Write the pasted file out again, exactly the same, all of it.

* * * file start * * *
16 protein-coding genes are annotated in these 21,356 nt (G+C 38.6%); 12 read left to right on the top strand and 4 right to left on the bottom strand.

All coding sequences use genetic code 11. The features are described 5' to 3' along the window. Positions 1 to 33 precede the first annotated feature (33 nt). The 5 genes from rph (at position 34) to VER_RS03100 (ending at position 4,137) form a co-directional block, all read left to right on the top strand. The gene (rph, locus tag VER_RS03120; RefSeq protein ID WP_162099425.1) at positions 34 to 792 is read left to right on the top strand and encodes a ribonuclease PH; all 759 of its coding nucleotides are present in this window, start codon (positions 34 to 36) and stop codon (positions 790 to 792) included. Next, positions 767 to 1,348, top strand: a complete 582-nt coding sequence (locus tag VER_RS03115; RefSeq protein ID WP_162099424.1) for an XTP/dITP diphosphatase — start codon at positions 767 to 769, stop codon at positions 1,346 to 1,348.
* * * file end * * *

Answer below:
16 protein-coding genes are annotated in these 21,356 nt (G+C 38.6%); 12 read left to right on the top strand and 4 right to left on the bottom strand.

All coding sequences use genetic code 11. The features are described 5' to 3' along the window. Positions 1 to 33 precede the first annotated feature (33 nt). The 5 genes from rph (at position 34) to VER_RS03100 (ending at position 4,137) form a co-directional block, all read left to right on the top strand. The gene (rph, locus tag VER_RS03120; RefSeq protein ID WP_162099425.1) at positions 34 to 792 is read left to right on the top strand and encodes a ribonuclease PH; all 759 of its coding nucleotides are present in this window, start codon (positions 34 to 36) and stop codon (positions 790 to 792) included. Next, positions 767 to 1,348, top strand: a complete 582-nt coding sequence (locus tag VER_RS03115; RefSeq protein ID WP_162099424.1) for an XTP/dITP diphosphatase — start codon at positions 767 to 769, stop codon at positions 1,346 to 1,348.